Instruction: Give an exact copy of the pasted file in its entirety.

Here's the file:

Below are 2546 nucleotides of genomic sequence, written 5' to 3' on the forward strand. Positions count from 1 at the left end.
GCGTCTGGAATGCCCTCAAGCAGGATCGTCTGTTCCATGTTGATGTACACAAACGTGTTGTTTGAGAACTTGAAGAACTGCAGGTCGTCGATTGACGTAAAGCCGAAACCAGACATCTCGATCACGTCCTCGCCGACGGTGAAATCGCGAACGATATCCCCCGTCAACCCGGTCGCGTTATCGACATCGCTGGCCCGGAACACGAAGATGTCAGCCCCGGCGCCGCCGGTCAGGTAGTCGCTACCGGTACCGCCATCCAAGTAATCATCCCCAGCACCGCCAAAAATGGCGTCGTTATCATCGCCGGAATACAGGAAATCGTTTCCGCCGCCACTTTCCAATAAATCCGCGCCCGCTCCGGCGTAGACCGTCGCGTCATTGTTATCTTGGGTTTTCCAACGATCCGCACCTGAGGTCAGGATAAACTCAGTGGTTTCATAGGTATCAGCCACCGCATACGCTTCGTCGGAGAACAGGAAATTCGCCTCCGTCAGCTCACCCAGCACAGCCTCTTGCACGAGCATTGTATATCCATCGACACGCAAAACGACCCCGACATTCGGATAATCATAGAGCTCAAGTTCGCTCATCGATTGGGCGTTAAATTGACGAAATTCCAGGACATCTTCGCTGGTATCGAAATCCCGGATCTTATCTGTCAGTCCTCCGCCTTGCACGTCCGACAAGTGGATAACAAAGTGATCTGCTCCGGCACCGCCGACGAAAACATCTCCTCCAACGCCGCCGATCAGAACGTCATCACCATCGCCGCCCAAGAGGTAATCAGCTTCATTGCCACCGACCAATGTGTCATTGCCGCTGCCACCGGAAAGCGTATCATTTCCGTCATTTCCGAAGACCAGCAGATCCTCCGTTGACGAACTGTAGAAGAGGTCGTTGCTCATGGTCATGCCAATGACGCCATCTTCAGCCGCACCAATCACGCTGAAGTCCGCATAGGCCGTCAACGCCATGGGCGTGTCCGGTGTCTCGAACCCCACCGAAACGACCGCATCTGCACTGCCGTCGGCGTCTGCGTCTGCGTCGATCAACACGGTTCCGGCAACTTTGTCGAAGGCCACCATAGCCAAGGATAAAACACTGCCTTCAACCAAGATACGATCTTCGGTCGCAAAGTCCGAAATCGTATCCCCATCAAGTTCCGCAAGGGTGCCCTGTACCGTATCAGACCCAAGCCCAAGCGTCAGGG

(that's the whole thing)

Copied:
Below are 2546 nucleotides of genomic sequence, written 5' to 3' on the forward strand. Positions count from 1 at the left end.
GCGTCTGGAATGCCCTCAAGCAGGATCGTCTGTTCCATGTTGATGTACACAAACGTGTTGTTTGAGAACTTGAAGAACTGCAGGTCGTCGATTGACGTAAAGCCGAAACCAGACATCTCGATCACGTCCTCGCCGACGGTGAAATCGCGAACGATATCCCCCGTCAACCCGGTCGCGTTATCGACATCGCTGGCCCGGAACACGAAGATGTCAGCCCCGGCGCCGCCGGTCAGGTAGTCGCTACCGGTACCGCCATCCAAGTAATCATCCCCAGCACCGCCAAAAATGGCGTCGTTATCATCGCCGGAATACAGGAAATCGTTTCCGCCGCCACTTTCCAATAAATCCGCGCCCGCTCCGGCGTAGACCGTCGCGTCATTGTTATCTTGGGTTTTCCAACGATCCGCACCTGAGGTCAGGATAAACTCAGTGGTTTCATAGGTATCAGCCACCGCATACGCTTCGTCGGAGAACAGGAAATTCGCCTCCGTCAGCTCACCCAGCACAGCCTCTTGCACGAGCATTGTATATCCATCGACACGCAAAACGACCCCGACATTCGGATAATCATAGAGCTCAAGTTCGCTCATCGATTGGGCGTTAAATTGACGAAATTCCAGGACATCTTCGCTGGTATCGAAATCCCGGATCTTATCTGTCAGTCCTCCGCCTTGCACGTCCGACAAGTGGATAACAAAGTGATCTGCTCCGGCACCGCCGACGAAAACATCTCCTCCAACGCCGCCGATCAGAACGTCATCACCATCGCCGCCCAAGAGGTAATCAGCTTCATTGCCACCGACCAATGTGTCATTGCCGCTGCCACCGGAAAGCGTATCATTTCCGTCATTTCCGAAGACCAGCAGATCCTCCGTTGACGAACTGTAGAAGAGGTCGTTGCTCATGGTCATGCCAATGACGCCATCTTCAGCCGCACCAATCACGCTGAAGTCCGCATAGGCCGTCAACGCCATGGGCGTGTCCGGTGTCTCGAACCCCACCGAAACGACCGCATCTGCACTGCCGTCGGCGTCTGCGTCTGCGTCGATCAACACGGTTCCGGCAACTTTGTCGAAGGCCACCATAGCCAAGGATAAAACACTGCCTTCAACCAAGATACGATCTTCGGTCGCAAAGTCCGAAATCGTATCCCCATCAAGTTCCGCAAGGGTGCCCTGTACCGTATCAGACCCAAGCCCAAGCGTCAGGG